What is Harm Reduction?

4.2 min read|841 words|Categories: Treatment & Therapy|
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If you or someone you know has been harmed by drug use in any way, you know that when it comes to drug use, staying alive and staying safe are the most immediate concerns. 

According to American Addiction Centers, harm reduction is “a set of policies and practices intended to reduce the negative effects of drug and alcohol use.” It differs from abstinence-based rehabilitation and therapeutic recovery programs which intend to eradicate substance use altogether. Instead, its primary goal is to reduce the harmful effects of substance use. 

The reality is, there are many people who use substances who will not seek treatment, yet may be at risk of incurring harm from dangerous practices related to their substance use. Drug use can be complex, and harm reduction accepts the fact that certain methods are significantly safer than others. The foundational principle of harm reduction emerges from the urgent need to minimize these risks and ultimately avoid serious harm, disease or even death.

Harm reduction seeks to reduce and altogether prevent harmful drug use practices such as: 

  • Needle sharing;
  • Dangerous dosage consumption;
  • Mixing harmful substances; 
  • Using drugs that are laced with dangerous concentrations of unknown substances.

Some harm reduction strategies include but are not limited to: 

  • Drug quality testing;
  • Managed alcohol programs;
  • Needle exchange programs;
  • Overdose prevention education programs;
  • Peer support groups.

Whether or not sobriety is a goal for you, harm reduction could be your first step to a healthier lifestyle. 

Benefits of harm reduction

The gradual approach of the harm reduction model can have many benefits. As with most things, recovery from drug addiction often is not an overnight fix. Change takes time, and a seemingly “small” step in the right direction can be monumentally powerful in changing someone’s life. Here is what sets harm reduction apart from other treatment methods:

  • Meets people wherever they are in their journey and accompanies them through small steps to a healthier lifestyle;
  • Employs evidence-based policies and practices;
  • Accepts the incremental nature of lasting behavior change and celebrates the small victories;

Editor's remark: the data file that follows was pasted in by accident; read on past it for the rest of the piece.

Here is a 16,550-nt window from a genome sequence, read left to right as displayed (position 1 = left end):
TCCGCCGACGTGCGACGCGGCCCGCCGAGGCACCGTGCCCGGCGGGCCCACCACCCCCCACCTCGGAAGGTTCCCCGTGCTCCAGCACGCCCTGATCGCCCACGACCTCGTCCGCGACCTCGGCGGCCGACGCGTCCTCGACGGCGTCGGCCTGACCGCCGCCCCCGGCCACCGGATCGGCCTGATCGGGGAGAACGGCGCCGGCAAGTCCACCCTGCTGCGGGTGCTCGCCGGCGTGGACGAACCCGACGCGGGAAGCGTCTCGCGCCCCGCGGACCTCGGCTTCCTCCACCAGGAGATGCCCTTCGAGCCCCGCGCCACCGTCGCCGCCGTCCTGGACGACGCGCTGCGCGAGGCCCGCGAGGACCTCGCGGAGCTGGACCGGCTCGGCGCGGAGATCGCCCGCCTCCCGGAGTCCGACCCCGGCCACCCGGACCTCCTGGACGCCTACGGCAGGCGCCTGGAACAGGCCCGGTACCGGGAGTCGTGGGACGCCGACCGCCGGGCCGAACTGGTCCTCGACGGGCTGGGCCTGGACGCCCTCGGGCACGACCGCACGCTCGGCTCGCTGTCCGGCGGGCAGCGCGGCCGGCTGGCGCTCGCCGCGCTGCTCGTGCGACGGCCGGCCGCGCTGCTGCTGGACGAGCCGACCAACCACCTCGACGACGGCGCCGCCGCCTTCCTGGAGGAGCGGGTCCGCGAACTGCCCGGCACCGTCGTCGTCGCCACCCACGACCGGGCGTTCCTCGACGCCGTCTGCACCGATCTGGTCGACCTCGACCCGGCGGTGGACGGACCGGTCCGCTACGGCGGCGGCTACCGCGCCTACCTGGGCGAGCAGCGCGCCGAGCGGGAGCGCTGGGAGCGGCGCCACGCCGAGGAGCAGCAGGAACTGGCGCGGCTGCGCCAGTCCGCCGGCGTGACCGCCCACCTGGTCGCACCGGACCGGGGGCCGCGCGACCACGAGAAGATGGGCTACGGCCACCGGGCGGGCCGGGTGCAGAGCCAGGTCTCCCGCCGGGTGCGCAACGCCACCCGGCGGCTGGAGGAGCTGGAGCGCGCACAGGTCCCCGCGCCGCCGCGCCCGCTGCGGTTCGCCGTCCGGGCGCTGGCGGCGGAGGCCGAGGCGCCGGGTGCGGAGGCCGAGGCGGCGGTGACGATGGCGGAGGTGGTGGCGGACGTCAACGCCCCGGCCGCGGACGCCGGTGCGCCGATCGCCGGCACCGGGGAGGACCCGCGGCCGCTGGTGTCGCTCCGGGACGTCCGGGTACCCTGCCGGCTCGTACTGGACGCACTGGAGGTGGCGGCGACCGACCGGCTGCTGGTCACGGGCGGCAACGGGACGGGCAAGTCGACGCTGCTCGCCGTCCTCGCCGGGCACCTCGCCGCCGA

• Prioritizes long-term improvements over total abstinence;
  • Cost effective; 
  • Prevents overdose;
  • Helps drug users feel empowered to take responsibility for their habits and improve the way they engage with substances;
  • Can be more inviting to a substance user who considers a journey to sobriety through rehabilitation daunting and unattainable. 

Harm reduction is set out to help those who may be too afraid to take the giant leap into recovery, and rather need the smaller, incremental steps to help them along their journey.

To which substances can harm reduction apply?

Harm reduction practices can help to minimize harm in the use of all of the following drugs:

1. Heroin and opioids

Harm reduction for heroin and opioids is centered around overdose prevention and promoting safe needle usage to minimize the spread of disease. In some countries, this is achieved through injection sites, which are centers dedicated to supervising drug users. Needle exchange programs (NEP) provide sterile, unused syringes to drug heroin and opioid users. 

Administering drugs like naltrexone, which lessens withdrawal symptoms, or naloxone, which can reverse an overdose, are also viable harm reduction options. Among the many steps that you can take to break an opioid addiction, harm reduction may be a viable option. 

2. Stimulants

Stimulant users can receive harm reduction efforts geared towards education and prevention of common issues associated with these drugs such as poor hygiene and dental problems. These programs may distribute personal hygiene kits, provide education on body image and refer users to various counseling and therapy resources.

3. Ecstasy

Harm reduction for ecstasy users includes education regarding safe quantities of consumption as well as the dangers of polydrug use. These programs promote using testing kits to ensure the quality of the drugs consumed.

4. Alcohol 

Harm reduction for alcohol strives to minimize drinking in excess, which can lead to diseases such as cirrhosis of the liver, heart disease and cancer. Injuries, accidents and the destruction of relationships can also result from an alcohol use disorder.

Some methods of alcohol harm reduction include support groups, naltrexone usage and accountability programs specialized to provide access to designated drivers.  

5. Marijuana 

The primary aim of harm reduction regarding marijuana is to encourage informed consent and overall well-being of users. 

A balanced view: the downside of harm reduction

Several criticisms exist in regards to harm reduction, mostly rooted in the fact that reduction does not mean elimination. Some hold that these programs enable drug usage and make it possible for addicts to continue abusing substances that may lead to the injury and/or death of themselves and others. 

Likewise, a critique on needle exchange programs points out that a lack of regulation of these initiatives can actually lead to an increase of unsterile needles in circulation, as well as overdoses.

If you would like more information about harm reduction for yourself or a loved one, contact Pyramid Online Counseling to speak with a professional for more information, or call 833-525-3077 today.

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